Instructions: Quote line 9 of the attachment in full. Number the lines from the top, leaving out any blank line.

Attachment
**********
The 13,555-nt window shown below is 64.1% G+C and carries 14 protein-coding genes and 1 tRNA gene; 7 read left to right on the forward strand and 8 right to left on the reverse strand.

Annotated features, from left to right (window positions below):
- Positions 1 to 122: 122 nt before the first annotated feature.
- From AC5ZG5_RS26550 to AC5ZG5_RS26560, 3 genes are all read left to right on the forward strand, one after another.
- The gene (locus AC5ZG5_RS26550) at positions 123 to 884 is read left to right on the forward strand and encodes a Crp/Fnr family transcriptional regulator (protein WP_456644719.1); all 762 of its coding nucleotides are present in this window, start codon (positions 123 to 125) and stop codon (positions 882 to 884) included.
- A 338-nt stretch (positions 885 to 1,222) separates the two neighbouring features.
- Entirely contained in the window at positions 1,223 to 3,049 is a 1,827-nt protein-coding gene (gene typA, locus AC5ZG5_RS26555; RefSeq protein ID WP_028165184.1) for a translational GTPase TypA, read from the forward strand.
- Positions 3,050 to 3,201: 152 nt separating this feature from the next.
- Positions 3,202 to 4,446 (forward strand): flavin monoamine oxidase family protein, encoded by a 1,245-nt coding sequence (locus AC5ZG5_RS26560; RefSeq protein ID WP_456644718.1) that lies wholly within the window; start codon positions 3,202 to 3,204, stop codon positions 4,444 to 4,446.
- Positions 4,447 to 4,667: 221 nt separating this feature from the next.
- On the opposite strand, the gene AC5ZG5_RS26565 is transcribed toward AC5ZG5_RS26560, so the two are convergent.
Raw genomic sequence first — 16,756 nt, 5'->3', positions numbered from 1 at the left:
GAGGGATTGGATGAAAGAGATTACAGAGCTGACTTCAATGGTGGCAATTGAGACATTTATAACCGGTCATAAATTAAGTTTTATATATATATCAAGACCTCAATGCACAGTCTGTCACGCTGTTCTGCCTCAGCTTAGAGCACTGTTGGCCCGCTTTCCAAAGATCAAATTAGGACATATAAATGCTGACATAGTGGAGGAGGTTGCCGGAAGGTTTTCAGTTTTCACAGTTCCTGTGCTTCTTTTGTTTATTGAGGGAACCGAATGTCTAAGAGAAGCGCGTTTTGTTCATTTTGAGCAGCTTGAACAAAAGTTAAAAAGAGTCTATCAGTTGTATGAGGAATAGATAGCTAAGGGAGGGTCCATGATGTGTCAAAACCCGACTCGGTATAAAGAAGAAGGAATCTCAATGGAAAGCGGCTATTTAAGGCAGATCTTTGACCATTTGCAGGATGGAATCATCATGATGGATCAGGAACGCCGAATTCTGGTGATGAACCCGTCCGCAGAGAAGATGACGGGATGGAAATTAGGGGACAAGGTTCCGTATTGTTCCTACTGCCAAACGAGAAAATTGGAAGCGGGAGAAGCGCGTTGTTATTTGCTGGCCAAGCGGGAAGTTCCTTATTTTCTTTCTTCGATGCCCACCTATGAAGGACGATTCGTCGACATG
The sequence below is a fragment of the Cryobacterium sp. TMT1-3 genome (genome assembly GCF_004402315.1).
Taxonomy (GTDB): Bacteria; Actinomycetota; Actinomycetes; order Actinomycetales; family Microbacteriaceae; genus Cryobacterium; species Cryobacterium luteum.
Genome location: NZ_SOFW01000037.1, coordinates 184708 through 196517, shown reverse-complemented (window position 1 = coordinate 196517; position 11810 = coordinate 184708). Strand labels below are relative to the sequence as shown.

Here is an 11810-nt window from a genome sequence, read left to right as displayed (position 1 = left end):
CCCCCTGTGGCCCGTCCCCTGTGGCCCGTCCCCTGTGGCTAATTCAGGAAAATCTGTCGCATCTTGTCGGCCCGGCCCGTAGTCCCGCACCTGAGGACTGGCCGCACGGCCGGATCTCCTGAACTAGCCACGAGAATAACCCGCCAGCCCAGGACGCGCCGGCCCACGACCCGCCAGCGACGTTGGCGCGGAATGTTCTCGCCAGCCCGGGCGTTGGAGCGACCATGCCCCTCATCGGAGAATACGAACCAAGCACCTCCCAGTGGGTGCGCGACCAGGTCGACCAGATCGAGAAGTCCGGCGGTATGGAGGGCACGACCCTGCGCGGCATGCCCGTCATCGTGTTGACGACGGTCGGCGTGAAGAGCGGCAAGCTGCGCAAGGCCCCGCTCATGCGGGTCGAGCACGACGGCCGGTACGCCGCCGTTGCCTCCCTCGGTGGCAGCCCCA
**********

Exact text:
- Positions 3,202 to 4,446 (forward strand): flavin monoamine oxidase family protein, encoded by a 1,245-nt coding sequence (locus AC5ZG5_RS26560; RefSeq protein ID WP_456644718.1) that lies wholly within the window; start codon positions 3,202 to 3,204, stop codon positions 4,444 to 4,446.